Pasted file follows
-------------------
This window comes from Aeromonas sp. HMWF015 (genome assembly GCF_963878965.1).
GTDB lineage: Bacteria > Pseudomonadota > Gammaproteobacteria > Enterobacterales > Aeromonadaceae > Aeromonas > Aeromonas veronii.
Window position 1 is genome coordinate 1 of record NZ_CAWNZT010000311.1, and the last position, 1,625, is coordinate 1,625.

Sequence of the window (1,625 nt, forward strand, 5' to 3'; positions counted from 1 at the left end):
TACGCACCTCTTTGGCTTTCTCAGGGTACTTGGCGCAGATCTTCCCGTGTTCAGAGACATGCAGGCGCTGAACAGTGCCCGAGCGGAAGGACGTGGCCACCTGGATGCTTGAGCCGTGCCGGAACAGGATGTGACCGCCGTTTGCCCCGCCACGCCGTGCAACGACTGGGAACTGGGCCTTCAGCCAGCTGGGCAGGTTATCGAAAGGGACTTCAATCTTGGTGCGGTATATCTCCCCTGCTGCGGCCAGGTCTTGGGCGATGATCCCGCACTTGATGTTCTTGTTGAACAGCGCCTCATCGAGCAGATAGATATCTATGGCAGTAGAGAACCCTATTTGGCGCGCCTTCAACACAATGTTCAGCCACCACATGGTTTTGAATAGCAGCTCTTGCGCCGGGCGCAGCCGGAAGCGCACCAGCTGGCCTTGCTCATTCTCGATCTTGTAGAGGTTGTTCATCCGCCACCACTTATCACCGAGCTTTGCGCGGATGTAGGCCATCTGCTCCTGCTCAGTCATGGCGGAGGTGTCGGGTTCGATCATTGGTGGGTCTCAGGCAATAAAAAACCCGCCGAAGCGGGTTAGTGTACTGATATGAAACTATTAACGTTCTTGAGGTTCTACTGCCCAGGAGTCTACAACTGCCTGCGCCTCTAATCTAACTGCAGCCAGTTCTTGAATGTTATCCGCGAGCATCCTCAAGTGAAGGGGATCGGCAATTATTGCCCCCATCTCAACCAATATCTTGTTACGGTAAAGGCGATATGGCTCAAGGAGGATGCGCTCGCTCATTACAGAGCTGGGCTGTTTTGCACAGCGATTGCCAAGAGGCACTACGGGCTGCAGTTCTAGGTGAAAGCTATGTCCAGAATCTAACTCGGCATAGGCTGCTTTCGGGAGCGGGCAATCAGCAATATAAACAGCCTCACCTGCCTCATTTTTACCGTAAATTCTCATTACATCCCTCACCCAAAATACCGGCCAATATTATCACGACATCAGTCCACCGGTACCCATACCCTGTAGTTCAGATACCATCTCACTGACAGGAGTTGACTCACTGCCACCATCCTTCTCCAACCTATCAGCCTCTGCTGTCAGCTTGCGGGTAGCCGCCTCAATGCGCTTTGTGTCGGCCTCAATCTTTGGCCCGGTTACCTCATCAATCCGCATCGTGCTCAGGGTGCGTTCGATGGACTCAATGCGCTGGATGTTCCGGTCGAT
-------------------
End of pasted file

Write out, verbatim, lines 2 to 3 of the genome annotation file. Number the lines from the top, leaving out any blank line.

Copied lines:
GTDB lineage: Bacteria > Pseudomonadota > Gammaproteobacteria > Enterobacterales > Aeromonadaceae > Aeromonas > Aeromonas veronii.
Window position 1 is genome coordinate 1 of record NZ_CAWNZT010000311.1, and the last position, 1,625, is coordinate 1,625.